Children's Literature
Erika Karres' memoir, A German Tale: A Girl Surviving Hitler's Legacy, presents a new kind of WWII tale of horror. Born two weeks after Germany marched on Poland, "My earliest memories are of violence. Bombs. Loud noises, sounds of explosions. Shrieks, screams..." To escape the bombing in Magdeburg, her mother walked hundreds of miles to Bavaria with four small children in tow, including Erika, the youngest and most sickly. But life in Bavaria brought poverty instead of relief and the tragic death of her mother. Erika's distant, distracted father returns and soon there is a stepmother who is always in the process of "unraveling" and seven additional siblings. The present tense writing and the author's painful and graphically described torments lend reality to this post-Nazi world where hunger is "a wild raging animal chewing on my insides," the children are plagued with running sores and bed bugs, and Erika steals toilet paper and cleaning rags to soak up her menstrual blood. When the issues of survival abate, she asks again and again, "What happened with the Jews?" Like the brutal childhood she survived, Karres spares readers not at all; horrific details march through the pages and yet one is captured by Karres' honesty and poignant depictions and you keep going in search of a happier end, just as Karres once did.
—Susie Wilde
Read More Show Less

Product Details

  • ISBN-13: 9781569802212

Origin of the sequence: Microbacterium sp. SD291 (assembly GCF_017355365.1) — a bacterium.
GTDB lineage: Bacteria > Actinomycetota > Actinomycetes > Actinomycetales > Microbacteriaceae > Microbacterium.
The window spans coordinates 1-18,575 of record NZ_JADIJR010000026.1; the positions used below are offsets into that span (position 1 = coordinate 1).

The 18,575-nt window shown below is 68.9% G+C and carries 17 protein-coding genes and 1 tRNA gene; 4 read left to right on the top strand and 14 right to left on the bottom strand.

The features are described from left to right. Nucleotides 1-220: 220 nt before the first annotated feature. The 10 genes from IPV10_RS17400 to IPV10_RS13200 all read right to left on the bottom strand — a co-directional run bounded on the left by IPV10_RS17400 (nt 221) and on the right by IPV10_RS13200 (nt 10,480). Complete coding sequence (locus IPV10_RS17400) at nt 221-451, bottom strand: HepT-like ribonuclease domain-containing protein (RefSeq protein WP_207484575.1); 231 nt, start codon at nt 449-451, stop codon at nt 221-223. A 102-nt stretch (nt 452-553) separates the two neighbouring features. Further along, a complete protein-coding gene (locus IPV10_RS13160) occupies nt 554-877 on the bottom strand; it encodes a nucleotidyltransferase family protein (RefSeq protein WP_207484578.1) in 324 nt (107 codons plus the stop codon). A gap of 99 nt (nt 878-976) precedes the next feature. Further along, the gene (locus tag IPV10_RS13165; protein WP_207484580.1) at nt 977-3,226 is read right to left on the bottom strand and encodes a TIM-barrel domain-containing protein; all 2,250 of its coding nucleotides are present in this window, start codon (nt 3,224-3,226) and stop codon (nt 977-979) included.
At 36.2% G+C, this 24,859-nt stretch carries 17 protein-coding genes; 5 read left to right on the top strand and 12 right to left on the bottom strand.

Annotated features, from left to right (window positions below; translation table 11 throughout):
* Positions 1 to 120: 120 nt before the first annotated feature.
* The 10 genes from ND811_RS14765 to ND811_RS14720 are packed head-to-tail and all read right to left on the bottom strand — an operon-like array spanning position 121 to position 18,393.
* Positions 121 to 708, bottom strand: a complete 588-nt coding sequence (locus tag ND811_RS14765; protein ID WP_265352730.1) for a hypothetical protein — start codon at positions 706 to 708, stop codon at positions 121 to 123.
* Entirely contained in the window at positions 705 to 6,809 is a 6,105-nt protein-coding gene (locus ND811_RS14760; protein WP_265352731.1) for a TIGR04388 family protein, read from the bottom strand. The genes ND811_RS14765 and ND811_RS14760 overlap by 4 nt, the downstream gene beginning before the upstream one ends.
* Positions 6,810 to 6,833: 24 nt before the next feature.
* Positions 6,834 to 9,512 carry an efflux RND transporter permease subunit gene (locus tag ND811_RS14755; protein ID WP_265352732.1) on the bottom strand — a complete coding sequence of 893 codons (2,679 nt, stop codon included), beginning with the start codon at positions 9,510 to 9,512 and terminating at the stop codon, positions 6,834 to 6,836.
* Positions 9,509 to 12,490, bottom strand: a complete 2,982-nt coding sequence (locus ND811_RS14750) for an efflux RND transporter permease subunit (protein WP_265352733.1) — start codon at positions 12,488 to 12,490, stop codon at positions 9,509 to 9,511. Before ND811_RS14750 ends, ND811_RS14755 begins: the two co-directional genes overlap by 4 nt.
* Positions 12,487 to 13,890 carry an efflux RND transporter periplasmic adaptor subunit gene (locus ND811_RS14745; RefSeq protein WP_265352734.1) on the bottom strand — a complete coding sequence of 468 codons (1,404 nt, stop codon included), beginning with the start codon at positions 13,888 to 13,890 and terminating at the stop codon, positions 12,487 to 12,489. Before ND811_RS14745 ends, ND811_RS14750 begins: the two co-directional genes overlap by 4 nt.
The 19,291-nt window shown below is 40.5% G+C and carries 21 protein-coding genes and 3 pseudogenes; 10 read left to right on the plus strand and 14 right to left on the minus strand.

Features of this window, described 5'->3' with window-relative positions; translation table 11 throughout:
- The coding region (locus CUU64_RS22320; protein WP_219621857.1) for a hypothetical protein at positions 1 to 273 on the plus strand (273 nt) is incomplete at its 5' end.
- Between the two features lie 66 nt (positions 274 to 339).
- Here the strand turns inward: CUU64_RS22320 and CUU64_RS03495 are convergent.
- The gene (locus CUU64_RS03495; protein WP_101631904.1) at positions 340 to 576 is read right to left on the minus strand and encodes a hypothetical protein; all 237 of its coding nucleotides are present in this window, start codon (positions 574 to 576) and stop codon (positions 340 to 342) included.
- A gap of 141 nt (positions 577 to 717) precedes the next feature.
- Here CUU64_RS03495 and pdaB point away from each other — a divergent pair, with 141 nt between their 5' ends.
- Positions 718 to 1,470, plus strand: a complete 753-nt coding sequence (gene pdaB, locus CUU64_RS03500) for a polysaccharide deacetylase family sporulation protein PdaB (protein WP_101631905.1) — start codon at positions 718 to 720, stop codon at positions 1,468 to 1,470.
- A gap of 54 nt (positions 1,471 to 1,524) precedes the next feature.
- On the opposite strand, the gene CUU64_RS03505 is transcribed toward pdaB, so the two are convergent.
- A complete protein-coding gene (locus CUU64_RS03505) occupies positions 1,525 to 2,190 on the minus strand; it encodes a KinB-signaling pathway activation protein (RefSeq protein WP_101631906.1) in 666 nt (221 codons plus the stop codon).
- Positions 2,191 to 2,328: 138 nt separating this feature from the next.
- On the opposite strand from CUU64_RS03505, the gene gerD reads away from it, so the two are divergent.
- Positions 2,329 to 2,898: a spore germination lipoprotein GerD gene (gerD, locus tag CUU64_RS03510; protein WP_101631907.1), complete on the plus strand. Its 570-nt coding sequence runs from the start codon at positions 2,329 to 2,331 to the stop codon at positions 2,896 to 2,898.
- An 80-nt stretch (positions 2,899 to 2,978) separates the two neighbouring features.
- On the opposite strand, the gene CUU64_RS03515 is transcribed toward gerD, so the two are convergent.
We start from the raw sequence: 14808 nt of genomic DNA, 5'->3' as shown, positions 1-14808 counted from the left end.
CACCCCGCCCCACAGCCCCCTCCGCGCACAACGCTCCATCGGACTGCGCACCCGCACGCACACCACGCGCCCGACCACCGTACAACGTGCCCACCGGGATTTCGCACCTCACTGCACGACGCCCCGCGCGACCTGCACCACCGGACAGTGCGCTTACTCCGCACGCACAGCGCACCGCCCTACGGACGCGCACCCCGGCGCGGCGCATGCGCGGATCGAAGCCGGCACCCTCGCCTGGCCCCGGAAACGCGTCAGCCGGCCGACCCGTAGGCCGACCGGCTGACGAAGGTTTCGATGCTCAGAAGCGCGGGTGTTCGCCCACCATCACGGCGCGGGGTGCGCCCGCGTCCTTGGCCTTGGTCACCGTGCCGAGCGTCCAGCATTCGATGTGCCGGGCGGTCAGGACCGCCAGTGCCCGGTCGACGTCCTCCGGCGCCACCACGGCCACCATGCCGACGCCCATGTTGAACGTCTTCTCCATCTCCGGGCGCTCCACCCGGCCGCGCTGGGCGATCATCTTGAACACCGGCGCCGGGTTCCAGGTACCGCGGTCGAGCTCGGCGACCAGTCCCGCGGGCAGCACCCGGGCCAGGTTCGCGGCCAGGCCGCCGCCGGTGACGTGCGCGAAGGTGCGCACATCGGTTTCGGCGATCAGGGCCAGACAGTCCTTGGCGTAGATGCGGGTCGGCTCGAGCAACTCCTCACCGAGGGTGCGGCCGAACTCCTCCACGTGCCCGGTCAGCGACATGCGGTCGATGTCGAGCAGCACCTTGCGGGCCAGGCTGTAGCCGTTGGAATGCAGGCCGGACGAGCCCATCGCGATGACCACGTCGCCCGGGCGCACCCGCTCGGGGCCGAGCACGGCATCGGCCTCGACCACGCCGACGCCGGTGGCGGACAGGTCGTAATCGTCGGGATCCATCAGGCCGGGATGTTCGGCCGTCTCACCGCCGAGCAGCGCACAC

• Publisher: Barricade Books, Incorporated
  • Publication date: 11/1/2001
  • Edition description: New Edition
  • Pages: 304
  • Product dimensions: 60.00 (w) x 90.00 (h) x 1.25 (d)

Table of Contents

Dedication 7
Foreword White Rose 11
Chapter 1. Death Crawl 21
Chapter 2. Salami on Dead 31
Chapter 3. Dinner of Ashes 45
Chapter 4. Blood Games 57
Chapter 5. Bed of Bugs 67
Chapter 6. Condom Ball 83
Chapter 7. Rosary Reel 89
Chapter 8. Holy Theft 103
Chapter 9. Snail Oil 113
Chapter 10. Mystery Roast 125
Chapter 11. German Swine 153
Chapter 12. Lungs of Glue 173
Chapter 13. Tunnel of Tongue 197
Chapter 14. Hollywood in Bavaria 215
Chapter 15. Embryo Brother 223
Chapter 16. Ur-Cry 253
Chapter 17. Tomorrows 295
Read More Show Less

Customer Reviews

Be the first to write a review
( 0 )
Rating Distribution

5 Star

(0)

4 Star

(0)

3 Star

(0)

2 Star

(0)

1 Star

(0)

Your Rating:

Your Name: Create a Pen Name or

Barnes & Noble.com Review Rules

Our reader reviews allow you to share your comments on titles you liked, or didn't, with others. By submitting an online review, you are representing to Barnes & Noble.com that all information contained in your review is original and accurate in all respects, and that the submission of such content by you and the posting of such content by Barnes & Noble.com does not and will not violate the rights of any third party. Please follow the rules below to help ensure that your review can be posted.

Reviews by Our Customers Under the Age of 13

We highly value and respect everyone's opinion concerning the titles we offer. However, we cannot allow persons under the age of 13 to have accounts at BN.com or to post customer reviews. Please see our Terms of Use for more details.

What to exclude from your review:

Please do not write about reviews, commentary, or information posted on the product page. If you see any errors in the information on the product page, please send us an email.

Reviews should not contain any of the following:

  • - HTML tags, profanity, obscenities, vulgarities, or comments that defame anyone
  • - Time-sensitive information such as tour dates, signings, lectures, etc.
  • - Single-word reviews. Other people will read your review to discover why you liked or didn't like the title. Be descriptive.